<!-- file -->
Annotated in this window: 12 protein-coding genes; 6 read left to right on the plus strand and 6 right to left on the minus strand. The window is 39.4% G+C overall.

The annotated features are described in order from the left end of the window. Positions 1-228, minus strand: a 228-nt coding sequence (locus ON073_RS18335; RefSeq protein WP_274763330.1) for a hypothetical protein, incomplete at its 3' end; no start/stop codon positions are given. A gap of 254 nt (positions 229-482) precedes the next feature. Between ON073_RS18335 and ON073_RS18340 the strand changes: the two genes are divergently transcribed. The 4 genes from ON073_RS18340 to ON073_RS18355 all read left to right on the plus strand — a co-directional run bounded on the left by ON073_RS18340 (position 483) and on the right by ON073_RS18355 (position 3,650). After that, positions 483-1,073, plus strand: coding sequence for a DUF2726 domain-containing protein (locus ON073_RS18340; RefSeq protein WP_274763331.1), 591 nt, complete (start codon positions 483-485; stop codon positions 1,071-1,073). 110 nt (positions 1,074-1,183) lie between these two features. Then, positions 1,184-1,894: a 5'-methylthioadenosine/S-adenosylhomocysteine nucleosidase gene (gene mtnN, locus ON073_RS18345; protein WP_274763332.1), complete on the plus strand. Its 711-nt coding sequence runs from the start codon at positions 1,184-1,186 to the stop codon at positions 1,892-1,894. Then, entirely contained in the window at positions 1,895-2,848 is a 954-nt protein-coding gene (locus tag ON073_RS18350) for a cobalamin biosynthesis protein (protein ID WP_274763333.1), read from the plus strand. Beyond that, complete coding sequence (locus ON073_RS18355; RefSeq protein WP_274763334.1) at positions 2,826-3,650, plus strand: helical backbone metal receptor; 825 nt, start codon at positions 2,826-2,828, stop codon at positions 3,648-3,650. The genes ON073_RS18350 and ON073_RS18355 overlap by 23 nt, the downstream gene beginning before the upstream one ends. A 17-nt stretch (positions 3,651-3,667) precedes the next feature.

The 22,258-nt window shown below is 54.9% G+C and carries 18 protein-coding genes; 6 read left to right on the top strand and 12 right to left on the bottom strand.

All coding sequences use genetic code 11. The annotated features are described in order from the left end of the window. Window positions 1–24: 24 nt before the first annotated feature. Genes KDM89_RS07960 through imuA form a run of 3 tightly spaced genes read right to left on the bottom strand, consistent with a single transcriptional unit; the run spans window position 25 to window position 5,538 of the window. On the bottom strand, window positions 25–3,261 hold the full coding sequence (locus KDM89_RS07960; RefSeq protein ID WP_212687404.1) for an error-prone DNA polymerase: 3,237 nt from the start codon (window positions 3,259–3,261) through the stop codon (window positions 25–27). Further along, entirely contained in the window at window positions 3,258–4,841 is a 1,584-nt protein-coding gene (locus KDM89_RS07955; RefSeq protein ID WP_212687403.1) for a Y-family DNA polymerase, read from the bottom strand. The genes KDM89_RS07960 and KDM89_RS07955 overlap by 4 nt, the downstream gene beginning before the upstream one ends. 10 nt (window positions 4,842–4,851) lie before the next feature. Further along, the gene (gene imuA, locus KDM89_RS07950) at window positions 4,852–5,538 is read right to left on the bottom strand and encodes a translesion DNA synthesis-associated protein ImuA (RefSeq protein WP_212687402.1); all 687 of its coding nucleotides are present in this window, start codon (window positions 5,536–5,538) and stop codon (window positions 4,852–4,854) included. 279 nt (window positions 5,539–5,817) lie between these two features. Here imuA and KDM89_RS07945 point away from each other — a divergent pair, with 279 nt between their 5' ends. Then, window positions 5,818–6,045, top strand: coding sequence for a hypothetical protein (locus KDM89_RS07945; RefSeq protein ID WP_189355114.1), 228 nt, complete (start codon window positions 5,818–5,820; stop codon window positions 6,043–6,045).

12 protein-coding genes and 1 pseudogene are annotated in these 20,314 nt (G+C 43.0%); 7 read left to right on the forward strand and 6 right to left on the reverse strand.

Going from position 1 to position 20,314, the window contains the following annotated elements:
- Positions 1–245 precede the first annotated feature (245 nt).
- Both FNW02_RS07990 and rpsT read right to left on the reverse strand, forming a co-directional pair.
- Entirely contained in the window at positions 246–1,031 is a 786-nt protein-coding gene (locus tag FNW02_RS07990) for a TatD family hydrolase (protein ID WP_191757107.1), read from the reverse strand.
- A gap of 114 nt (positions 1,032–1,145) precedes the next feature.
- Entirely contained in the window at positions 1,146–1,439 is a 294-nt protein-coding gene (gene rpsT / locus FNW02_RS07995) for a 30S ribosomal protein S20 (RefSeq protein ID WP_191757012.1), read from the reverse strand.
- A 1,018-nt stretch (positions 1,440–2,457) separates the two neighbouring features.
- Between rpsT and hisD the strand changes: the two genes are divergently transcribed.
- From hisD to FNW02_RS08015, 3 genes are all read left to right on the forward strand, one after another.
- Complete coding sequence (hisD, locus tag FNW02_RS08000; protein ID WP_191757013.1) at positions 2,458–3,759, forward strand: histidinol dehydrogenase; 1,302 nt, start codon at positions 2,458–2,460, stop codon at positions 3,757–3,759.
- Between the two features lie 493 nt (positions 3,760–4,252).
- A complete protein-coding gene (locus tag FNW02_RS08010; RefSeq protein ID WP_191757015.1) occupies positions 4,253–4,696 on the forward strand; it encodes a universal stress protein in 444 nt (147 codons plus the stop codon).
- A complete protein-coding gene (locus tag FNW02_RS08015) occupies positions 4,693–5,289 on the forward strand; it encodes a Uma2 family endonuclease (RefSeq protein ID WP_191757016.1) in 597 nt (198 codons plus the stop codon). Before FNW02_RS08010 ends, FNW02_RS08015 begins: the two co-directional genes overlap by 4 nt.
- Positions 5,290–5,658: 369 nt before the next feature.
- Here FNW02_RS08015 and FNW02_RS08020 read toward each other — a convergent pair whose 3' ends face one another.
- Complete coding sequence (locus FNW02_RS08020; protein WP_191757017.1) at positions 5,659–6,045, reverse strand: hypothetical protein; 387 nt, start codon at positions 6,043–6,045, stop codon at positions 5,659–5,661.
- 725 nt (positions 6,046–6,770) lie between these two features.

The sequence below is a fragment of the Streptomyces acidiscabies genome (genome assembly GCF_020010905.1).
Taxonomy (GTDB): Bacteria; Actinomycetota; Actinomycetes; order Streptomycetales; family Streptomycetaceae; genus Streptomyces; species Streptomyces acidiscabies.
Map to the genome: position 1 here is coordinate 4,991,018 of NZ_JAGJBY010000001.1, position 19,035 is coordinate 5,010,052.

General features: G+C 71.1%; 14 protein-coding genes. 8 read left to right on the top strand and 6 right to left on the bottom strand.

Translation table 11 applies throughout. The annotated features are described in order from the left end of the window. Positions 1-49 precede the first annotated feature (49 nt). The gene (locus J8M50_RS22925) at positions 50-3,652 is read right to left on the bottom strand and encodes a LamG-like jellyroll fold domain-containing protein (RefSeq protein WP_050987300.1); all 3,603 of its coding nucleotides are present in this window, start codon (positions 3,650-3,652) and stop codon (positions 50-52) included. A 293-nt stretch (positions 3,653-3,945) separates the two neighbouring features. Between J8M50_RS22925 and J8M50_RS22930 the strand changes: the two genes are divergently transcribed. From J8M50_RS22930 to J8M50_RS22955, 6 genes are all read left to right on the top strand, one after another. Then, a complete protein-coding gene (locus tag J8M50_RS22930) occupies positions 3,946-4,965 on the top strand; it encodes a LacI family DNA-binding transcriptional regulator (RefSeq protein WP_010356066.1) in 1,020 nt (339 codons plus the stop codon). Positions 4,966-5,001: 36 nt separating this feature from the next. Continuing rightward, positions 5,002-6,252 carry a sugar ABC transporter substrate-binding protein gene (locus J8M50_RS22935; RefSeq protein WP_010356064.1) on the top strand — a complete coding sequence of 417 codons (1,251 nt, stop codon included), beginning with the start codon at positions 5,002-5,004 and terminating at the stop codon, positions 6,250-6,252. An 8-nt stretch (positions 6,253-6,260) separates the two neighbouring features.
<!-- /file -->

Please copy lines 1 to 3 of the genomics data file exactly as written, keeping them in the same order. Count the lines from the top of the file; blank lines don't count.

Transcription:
Annotated in this window: 12 protein-coding genes; 6 read left to right on the plus strand and 6 right to left on the minus strand. The window is 39.4% G+C overall.

The annotated features are described in order from the left end of the window. Positions 1-228, minus strand: a 228-nt coding sequence (locus ON073_RS18335; RefSeq protein WP_274763330.1) for a hypothetical protein, incomplete at its 3' end; no start/stop codon positions are given. A gap of 254 nt (positions 229-482) precedes the next feature. Between ON073_RS18335 and ON073_RS18340 the strand changes: the two genes are divergently transcribed. The 4 genes from ON073_RS18340 to ON073_RS18355 all read left to right on the plus strand — a co-directional run bounded on the left by ON073_RS18340 (position 483) and on the right by ON073_RS18355 (position 3,650). After that, positions 483-1,073, plus strand: coding sequence for a DUF2726 domain-containing protein (locus ON073_RS18340; RefSeq protein WP_274763331.1), 591 nt, complete (start codon positions 483-485; stop codon positions 1,071-1,073). 110 nt (positions 1,074-1,183) lie between these two features. Then, positions 1,184-1,894: a 5'-methylthioadenosine/S-adenosylhomocysteine nucleosidase gene (gene mtnN, locus ON073_RS18345; protein WP_274763332.1), complete on the plus strand. Its 711-nt coding sequence runs from the start codon at positions 1,184-1,186 to the stop codon at positions 1,892-1,894. Then, entirely contained in the window at positions 1,895-2,848 is a 954-nt protein-coding gene (locus tag ON073_RS18350) for a cobalamin biosynthesis protein (protein ID WP_274763333.1), read from the plus strand. Beyond that, complete coding sequence (locus ON073_RS18355; RefSeq protein WP_274763334.1) at positions 2,826-3,650, plus strand: helical backbone metal receptor; 825 nt, start codon at positions 2,826-2,828, stop codon at positions 3,648-3,650. The genes ON073_RS18350 and ON073_RS18355 overlap by 23 nt, the downstream gene beginning before the upstream one ends. A 17-nt stretch (positions 3,651-3,667) precedes the next feature.

The 22,258-nt window shown below is 54.9% G+C and carries 18 protein-coding genes; 6 read left to right on the top strand and 12 right to left on the bottom strand.